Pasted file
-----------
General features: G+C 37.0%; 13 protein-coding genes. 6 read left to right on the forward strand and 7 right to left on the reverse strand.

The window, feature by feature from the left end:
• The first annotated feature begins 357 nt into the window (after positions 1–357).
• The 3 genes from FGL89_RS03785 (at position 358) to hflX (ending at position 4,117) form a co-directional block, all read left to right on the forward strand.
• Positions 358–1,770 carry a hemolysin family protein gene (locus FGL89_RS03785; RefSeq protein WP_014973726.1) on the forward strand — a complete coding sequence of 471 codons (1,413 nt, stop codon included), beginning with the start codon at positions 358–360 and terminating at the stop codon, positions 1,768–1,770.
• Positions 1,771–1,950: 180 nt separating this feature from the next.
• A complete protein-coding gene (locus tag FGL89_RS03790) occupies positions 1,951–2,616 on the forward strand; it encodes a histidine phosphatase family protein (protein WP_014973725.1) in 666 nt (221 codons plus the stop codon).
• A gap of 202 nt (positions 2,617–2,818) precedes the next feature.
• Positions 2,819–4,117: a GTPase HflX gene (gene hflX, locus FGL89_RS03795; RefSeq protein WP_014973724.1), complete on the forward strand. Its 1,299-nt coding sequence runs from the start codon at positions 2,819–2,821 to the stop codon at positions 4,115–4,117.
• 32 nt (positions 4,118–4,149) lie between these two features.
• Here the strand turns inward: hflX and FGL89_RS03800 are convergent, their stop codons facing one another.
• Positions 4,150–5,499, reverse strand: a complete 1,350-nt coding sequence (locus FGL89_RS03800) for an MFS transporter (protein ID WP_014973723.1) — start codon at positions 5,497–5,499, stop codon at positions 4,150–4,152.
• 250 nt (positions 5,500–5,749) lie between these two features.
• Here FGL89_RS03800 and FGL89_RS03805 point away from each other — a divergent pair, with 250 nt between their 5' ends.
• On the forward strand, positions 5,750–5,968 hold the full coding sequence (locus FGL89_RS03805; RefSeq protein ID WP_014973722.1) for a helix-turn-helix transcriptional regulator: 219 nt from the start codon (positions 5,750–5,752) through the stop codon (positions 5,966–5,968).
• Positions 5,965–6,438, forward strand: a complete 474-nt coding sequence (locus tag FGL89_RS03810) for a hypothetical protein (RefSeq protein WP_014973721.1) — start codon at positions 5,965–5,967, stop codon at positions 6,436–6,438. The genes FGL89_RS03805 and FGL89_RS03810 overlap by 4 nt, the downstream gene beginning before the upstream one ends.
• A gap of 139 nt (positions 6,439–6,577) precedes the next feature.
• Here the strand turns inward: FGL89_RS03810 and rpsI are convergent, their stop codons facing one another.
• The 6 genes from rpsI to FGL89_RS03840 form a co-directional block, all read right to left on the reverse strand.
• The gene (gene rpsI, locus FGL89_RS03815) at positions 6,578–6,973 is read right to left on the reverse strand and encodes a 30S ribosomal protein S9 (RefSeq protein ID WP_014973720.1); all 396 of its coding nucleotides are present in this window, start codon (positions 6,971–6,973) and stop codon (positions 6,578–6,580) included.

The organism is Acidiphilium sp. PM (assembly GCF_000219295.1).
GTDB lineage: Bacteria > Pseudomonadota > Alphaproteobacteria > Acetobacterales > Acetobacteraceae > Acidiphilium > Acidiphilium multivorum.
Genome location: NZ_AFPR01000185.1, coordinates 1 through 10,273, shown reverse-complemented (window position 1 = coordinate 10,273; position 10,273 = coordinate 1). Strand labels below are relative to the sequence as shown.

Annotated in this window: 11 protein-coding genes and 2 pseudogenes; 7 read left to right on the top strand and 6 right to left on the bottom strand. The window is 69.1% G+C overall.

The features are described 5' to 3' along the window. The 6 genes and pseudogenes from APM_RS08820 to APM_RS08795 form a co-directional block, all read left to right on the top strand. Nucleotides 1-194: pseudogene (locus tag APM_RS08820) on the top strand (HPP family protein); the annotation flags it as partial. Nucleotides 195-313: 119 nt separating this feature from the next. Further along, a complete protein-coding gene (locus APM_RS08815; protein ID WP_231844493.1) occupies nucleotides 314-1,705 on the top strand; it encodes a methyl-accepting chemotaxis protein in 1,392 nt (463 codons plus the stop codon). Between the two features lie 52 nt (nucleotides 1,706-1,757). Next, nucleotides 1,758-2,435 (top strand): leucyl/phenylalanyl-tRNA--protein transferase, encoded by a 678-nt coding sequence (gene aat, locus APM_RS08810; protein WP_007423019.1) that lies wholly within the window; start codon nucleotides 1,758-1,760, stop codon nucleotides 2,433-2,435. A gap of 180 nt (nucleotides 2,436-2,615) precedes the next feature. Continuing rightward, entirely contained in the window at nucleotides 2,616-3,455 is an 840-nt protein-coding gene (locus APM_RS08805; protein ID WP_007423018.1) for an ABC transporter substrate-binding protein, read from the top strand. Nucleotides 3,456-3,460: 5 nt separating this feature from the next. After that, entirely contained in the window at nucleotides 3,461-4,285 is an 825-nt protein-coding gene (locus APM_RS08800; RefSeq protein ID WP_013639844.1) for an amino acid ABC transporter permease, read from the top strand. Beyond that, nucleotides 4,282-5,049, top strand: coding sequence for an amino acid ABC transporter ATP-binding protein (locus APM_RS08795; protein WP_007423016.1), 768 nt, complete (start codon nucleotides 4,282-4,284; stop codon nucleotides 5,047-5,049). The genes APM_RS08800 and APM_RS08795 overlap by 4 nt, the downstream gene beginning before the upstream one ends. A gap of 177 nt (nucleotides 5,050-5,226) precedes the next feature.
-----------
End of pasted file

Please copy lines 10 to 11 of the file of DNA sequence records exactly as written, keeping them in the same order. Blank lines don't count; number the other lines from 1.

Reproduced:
• 32 nt (positions 4,118–4,149) lie between these two features.
• Here the strand turns inward: hflX and FGL89_RS03800 are convergent, their stop codons facing one another.